While Stewart lives in Columbus, the Chicagoland racetrack has been like a home away from home because he’s made himself perfectly comfortable there. Consider:His average finish in 15 races at Chicagoland Speedway is 10.4.He has three wins, eight top-5 finishes and 10 top-10 finishes at the 1½-mile oval track.

Stewart has led 434 laps at Chicagoland.

In addition to the track, Stewart said he loves the atmosphere of the race.

“The thing about the Chicago market is not just the people who come from downtown Chicago to see the race, but you are in a spot in the Midwest where there is so much pavement stock car racing, dirt stock racing, open-wheel dirt racing, open-wheel pavement racing. It is a hub for racers. Chicago feels like a home track because it’s close to my home in (Columbus) Indiana,” Stewart said.

How the Chase works

The NASCAR Chase for the Sprint Cup is a 10-race playoff used to determine the series champion.

It includes 16 drivers who qualified by performing better than the other drivers in the series, either by winning at least one race or finishing in the top 16 in points.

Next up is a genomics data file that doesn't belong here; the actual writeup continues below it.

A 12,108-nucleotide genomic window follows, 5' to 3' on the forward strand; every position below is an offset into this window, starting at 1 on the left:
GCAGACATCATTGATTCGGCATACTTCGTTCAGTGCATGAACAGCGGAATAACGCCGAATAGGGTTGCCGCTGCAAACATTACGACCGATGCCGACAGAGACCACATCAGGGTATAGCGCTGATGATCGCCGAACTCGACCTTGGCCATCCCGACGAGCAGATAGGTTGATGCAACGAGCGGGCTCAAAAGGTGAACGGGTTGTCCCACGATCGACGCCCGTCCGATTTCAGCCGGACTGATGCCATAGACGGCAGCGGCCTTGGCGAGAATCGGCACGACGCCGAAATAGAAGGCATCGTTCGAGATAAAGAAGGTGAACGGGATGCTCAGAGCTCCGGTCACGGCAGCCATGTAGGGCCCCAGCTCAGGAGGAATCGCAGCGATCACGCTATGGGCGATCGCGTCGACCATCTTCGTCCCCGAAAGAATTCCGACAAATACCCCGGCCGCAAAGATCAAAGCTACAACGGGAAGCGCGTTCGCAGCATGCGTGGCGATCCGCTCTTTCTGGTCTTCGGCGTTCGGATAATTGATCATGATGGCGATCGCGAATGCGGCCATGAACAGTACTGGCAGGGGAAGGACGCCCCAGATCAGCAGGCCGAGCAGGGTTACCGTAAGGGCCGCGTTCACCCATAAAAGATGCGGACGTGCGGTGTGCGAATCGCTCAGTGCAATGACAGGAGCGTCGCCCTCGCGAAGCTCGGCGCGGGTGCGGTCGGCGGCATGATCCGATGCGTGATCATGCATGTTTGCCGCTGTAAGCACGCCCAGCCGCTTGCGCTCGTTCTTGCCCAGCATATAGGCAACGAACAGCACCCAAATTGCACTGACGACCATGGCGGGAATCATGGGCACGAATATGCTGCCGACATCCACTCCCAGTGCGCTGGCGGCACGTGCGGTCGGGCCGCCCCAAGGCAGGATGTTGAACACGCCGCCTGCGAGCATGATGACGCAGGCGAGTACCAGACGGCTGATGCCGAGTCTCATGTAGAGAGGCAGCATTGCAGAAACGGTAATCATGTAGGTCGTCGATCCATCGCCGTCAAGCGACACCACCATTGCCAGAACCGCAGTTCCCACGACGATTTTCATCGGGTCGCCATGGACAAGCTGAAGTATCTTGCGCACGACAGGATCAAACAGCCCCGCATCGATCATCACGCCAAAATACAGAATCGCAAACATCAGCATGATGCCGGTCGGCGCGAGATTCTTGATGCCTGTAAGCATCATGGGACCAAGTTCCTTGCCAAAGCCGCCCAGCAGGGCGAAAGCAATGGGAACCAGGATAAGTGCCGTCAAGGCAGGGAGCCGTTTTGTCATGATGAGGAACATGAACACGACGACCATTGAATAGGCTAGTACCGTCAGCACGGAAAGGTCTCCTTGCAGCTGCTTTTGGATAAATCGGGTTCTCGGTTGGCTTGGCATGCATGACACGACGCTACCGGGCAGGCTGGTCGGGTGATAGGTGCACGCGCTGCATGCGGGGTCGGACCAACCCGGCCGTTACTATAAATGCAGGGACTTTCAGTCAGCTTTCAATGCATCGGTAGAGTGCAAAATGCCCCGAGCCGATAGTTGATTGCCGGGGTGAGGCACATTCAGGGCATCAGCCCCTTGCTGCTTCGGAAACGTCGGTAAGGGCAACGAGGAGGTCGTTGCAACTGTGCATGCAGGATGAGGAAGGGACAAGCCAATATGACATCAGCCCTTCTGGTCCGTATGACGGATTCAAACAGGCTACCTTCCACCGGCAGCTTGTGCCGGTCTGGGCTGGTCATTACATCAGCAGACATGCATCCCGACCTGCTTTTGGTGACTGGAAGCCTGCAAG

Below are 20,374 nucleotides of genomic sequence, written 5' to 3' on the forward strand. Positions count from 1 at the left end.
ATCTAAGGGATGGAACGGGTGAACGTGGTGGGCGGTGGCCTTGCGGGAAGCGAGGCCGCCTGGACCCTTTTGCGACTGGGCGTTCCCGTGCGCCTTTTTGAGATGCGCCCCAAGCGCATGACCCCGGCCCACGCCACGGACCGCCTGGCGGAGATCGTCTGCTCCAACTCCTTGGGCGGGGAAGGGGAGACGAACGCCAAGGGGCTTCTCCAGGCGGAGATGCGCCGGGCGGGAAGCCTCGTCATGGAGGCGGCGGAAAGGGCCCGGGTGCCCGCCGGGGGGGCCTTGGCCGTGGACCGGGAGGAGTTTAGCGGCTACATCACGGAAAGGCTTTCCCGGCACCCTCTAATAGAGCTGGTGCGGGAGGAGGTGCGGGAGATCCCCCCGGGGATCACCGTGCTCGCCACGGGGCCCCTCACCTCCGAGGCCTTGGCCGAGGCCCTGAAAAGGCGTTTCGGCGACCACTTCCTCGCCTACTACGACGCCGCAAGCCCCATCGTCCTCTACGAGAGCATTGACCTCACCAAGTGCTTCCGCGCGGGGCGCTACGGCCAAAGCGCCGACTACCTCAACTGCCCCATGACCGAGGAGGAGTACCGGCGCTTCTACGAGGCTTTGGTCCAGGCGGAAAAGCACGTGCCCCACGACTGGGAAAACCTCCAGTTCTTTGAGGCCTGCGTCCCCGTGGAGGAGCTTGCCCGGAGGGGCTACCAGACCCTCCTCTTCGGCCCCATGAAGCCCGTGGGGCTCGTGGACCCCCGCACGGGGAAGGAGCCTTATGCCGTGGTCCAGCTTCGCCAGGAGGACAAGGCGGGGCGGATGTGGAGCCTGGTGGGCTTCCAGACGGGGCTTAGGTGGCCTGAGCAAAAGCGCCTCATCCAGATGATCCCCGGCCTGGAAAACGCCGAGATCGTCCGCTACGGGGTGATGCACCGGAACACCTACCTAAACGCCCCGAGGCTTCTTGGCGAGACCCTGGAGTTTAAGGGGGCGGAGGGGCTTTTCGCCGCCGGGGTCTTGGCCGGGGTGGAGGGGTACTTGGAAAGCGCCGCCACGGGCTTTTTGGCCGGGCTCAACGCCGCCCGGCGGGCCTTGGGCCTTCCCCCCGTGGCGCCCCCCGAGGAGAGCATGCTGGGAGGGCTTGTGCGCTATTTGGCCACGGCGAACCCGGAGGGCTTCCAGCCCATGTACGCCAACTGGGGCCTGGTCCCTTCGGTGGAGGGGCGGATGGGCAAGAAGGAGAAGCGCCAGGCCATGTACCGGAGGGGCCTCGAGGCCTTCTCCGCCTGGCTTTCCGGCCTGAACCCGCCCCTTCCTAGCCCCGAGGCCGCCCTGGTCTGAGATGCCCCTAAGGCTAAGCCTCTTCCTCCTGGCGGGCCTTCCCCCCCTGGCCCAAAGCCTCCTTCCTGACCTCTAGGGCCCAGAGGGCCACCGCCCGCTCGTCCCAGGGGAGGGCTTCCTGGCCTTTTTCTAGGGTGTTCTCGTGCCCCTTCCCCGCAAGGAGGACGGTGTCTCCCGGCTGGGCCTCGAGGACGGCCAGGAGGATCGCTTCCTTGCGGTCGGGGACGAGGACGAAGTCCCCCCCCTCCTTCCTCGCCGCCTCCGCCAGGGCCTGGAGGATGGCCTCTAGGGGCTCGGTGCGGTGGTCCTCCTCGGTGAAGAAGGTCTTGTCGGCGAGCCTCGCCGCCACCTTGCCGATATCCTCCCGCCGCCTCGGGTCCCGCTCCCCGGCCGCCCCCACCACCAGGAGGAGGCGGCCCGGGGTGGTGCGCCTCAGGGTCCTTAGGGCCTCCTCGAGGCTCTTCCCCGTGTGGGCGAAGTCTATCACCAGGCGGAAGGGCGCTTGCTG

The Chase drivers compete against each other while also competing in the standard field of 40 cars.

The driver with the most points at the conclusion of the Chase is the champion.

The first race of the Chase is 2:30 p.m. Sunday at Chicagoland Speedway. The final race is Nov. 20 at Homestead-Miami Speedway.

The Chase uses an elimination format to pare the championship field.

Each of the 16 drivers who qualifies for the Chase grid starts with 2,000 points, plus three points for each win earned during the first 26 regular-season races. After the bonus points for wins are added, drivers are ranked in order of the reset points.